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Before addiction becomes enslavement and a scourge upon the heart, the family, and society, it begins as an impaired good. Addiction is a deeply failed, impaired attempt to live fully without having to pay the price of feeling fully. The addict, of any sort, doesn’t believe, trust, or know that the feelings we have are gifts. Feelings are God-given tools that allow us to live fully, love deeply, and even lead well in a tragic place.
So let’s stick with this definition of addiction:
Addiction is an impaired attempt to live fully without having to pay the price of feeling fully.
The addiction process begins in ignorance, not of a substance or an action, but the “trained ignoring” of the feelings themselves and the knowledge of what gifts they give us (see The Eight Feelings Chart™ below). The compulsive nature of addiction is created when a mood-altering substance or action combines in the brain to address the very areas of the heart that feelings and relational attachment are created to meet.
Simply, in addiction we find a way to have attachment and a sense of well being without the difficulties. In attempting to leave these difficulties behind, we also lose the incredible substantive experiences that need and delayed gratification can give to our desire to live fully.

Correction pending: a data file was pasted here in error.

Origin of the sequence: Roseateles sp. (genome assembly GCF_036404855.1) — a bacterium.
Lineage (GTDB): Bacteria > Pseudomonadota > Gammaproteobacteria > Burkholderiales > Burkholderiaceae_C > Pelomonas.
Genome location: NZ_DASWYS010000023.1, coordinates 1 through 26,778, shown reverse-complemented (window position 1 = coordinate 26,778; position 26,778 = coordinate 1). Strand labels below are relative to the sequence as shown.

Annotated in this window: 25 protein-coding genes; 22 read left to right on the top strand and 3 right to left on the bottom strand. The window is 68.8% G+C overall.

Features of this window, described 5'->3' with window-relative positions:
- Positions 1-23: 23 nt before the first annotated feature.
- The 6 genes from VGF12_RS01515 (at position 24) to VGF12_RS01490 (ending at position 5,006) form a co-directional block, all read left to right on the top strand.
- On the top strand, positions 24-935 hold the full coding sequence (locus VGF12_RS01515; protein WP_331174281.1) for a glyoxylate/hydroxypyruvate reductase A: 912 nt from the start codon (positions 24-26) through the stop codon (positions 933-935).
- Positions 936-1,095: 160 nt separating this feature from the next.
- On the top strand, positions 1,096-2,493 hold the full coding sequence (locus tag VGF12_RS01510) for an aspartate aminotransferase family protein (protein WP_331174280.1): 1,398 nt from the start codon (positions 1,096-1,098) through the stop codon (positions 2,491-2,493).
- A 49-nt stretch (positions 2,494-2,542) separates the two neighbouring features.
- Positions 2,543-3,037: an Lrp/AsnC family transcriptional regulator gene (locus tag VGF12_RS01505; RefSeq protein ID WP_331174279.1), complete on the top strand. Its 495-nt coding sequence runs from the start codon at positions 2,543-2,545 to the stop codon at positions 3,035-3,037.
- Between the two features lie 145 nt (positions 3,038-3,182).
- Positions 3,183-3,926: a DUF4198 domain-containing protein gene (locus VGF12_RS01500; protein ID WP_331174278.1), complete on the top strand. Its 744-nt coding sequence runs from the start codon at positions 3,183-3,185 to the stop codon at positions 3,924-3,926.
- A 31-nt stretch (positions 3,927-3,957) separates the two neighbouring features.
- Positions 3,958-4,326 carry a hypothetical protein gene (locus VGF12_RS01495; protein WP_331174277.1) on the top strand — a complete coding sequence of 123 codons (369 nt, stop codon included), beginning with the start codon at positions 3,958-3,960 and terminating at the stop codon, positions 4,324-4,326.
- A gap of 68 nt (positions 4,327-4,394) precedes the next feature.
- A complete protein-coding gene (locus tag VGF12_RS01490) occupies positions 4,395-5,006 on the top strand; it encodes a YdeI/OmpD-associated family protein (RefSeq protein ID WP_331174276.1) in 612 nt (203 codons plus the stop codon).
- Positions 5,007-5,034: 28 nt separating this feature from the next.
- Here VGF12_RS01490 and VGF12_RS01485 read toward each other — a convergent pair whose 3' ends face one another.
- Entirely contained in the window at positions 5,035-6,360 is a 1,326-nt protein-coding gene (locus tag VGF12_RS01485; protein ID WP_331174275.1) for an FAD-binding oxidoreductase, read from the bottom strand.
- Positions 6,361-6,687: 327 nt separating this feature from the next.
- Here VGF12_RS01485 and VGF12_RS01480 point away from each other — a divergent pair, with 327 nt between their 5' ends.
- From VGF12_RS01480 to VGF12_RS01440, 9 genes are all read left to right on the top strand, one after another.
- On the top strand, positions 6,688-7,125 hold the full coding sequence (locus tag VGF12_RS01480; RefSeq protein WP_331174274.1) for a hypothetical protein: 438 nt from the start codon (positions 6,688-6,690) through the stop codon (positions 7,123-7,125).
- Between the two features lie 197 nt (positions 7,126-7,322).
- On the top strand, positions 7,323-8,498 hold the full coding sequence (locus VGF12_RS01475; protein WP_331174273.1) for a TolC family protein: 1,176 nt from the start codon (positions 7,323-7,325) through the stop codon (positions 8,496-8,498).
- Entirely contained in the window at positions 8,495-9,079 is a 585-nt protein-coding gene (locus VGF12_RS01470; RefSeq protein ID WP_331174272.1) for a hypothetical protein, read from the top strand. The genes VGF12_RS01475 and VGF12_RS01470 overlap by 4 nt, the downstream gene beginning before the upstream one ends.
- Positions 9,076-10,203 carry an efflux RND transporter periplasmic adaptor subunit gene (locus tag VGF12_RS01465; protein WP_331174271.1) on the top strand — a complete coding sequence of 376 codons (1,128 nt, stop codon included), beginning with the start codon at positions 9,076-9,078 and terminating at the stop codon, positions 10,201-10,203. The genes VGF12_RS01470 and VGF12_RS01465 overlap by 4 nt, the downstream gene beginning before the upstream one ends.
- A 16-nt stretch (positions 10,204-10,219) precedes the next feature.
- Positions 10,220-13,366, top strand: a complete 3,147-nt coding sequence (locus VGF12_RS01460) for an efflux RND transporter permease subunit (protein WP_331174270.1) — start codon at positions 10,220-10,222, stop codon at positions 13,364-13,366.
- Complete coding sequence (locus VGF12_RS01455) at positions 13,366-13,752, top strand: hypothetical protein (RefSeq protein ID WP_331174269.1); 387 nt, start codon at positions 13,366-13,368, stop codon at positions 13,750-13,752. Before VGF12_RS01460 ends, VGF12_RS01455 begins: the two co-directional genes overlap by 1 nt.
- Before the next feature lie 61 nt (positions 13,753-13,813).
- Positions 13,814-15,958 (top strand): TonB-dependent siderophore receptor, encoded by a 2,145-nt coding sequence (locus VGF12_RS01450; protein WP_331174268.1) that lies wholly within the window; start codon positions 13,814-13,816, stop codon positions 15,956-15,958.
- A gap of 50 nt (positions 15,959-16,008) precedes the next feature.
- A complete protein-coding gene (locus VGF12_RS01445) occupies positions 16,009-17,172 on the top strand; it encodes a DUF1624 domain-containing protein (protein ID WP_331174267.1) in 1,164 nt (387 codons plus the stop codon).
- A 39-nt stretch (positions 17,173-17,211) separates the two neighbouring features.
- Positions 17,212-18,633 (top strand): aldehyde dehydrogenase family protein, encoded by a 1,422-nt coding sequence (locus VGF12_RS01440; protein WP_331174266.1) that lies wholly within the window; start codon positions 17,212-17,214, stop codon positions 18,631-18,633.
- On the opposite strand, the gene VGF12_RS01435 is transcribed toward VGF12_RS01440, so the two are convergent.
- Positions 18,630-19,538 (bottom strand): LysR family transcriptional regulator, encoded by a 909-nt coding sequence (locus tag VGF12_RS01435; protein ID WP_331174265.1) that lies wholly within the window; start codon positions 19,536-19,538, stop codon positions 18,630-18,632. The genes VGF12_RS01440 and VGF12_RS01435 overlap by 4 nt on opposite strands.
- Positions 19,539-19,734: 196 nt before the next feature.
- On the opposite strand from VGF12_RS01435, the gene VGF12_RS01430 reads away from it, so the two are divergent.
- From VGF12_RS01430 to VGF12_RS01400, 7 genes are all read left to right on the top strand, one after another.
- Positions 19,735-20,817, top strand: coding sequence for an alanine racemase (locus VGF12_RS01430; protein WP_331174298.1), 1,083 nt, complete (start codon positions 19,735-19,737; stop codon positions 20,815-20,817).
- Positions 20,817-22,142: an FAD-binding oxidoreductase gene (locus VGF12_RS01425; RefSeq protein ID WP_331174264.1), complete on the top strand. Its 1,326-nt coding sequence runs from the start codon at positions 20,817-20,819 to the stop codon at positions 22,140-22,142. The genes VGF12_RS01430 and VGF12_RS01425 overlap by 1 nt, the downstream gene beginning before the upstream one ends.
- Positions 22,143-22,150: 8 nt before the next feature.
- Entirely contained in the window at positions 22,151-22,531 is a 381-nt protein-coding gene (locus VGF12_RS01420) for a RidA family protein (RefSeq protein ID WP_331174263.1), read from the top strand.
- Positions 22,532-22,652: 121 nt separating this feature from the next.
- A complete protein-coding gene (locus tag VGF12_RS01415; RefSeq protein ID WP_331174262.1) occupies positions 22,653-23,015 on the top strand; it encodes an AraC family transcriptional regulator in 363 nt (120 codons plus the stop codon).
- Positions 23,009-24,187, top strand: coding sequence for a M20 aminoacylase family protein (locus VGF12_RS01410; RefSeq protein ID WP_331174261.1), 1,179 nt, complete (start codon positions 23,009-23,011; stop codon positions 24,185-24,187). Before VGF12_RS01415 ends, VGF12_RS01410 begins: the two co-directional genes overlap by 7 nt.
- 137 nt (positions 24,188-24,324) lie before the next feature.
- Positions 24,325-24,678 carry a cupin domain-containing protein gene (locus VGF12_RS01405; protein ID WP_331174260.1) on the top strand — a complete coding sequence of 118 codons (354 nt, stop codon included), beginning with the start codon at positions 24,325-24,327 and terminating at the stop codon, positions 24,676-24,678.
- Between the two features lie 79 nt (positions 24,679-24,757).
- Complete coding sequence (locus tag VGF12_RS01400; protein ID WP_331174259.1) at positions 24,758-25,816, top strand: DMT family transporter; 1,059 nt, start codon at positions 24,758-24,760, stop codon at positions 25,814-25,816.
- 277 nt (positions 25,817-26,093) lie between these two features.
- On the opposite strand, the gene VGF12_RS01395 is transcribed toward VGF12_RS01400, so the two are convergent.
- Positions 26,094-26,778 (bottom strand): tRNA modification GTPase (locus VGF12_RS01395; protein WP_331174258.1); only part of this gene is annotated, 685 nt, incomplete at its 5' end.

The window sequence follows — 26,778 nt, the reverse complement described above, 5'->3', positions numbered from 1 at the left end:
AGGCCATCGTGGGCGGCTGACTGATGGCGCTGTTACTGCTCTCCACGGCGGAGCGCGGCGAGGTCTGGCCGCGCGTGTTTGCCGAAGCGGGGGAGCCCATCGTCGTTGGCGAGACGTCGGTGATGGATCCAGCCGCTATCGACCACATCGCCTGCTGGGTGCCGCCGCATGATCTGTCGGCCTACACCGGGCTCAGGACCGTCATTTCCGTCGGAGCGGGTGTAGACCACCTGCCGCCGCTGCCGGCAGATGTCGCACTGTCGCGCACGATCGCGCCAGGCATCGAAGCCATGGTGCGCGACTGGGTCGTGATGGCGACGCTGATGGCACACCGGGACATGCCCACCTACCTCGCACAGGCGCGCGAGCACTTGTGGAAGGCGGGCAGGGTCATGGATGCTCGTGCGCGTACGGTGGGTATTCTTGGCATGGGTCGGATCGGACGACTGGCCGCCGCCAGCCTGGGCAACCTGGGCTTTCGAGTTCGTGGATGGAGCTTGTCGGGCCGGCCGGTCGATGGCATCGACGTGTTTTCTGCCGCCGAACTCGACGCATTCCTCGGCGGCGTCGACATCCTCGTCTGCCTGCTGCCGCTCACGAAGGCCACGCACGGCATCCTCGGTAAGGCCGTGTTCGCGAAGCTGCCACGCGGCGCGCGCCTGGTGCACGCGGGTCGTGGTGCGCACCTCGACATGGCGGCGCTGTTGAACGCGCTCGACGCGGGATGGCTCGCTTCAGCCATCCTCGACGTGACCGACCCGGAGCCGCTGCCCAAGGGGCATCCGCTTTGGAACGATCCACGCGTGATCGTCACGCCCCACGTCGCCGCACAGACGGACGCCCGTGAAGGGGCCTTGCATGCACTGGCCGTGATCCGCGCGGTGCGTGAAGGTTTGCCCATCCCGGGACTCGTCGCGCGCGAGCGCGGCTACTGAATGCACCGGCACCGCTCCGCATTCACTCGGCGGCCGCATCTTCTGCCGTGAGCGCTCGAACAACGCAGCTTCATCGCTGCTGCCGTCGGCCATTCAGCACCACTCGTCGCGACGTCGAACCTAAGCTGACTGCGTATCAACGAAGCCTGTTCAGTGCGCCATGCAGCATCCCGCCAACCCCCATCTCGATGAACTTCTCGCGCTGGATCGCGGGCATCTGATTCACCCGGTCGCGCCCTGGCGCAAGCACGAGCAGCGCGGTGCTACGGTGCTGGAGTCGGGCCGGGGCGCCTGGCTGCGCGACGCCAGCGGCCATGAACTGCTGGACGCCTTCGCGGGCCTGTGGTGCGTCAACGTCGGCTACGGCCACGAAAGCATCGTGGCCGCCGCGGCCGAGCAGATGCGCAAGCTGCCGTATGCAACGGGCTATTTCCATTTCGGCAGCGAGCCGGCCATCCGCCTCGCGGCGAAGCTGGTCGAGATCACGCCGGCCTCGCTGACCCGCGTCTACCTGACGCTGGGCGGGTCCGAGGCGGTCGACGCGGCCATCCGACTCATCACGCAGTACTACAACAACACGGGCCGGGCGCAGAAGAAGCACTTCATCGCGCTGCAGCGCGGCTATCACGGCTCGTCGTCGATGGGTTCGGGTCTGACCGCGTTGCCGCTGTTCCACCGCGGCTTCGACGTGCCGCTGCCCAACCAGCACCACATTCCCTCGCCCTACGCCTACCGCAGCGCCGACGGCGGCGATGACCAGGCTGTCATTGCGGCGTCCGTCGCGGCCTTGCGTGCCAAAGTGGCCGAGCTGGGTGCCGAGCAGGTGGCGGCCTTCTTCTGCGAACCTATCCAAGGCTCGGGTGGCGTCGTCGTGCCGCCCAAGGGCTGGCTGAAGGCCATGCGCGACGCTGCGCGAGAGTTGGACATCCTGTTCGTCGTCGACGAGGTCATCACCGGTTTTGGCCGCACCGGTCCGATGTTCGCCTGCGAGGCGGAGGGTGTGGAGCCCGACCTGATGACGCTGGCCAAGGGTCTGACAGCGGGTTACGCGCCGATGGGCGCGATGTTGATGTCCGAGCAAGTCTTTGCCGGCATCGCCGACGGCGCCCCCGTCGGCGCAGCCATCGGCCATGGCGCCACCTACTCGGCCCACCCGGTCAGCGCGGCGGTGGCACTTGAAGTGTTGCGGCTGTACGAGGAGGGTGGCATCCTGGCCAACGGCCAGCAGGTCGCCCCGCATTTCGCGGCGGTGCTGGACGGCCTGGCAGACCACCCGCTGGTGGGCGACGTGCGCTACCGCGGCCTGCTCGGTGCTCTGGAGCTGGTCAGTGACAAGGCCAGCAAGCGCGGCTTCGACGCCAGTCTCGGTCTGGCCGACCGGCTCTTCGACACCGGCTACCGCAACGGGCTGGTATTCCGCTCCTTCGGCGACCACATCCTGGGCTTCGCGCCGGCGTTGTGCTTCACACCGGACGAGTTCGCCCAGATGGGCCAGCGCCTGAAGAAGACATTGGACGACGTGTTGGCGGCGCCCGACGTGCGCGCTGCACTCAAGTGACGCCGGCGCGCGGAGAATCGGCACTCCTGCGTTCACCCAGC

When a person does not know and, therefore, cannot see the purpose and benefit of true feelings, the need to address them is so powerful that a person either learns them or becomes addicted. Addiction is an obsessive and compulsive attempt to change the way one feels. When a person steps into experiencing the blessing of feelings and relational attachment in all its forms, they truly are at choice—the choice to live, to love, and to lead a life that is the experience of being fully alive.
Addiction is an obsessive and compulsive attempt to change the way one feels.
We live in a culture of escaping the pain of living, which causes us to miss the experience of love. Addiction is the number one problem in our culture, and its consequence is love lost. If a person or a people cannot live the extraordinary courage that love requires, for it is a contract that says, “I’m willing to face pain to be with you,” we all lose children, fathers, mothers, friends, marriages, communities, towns, and cities.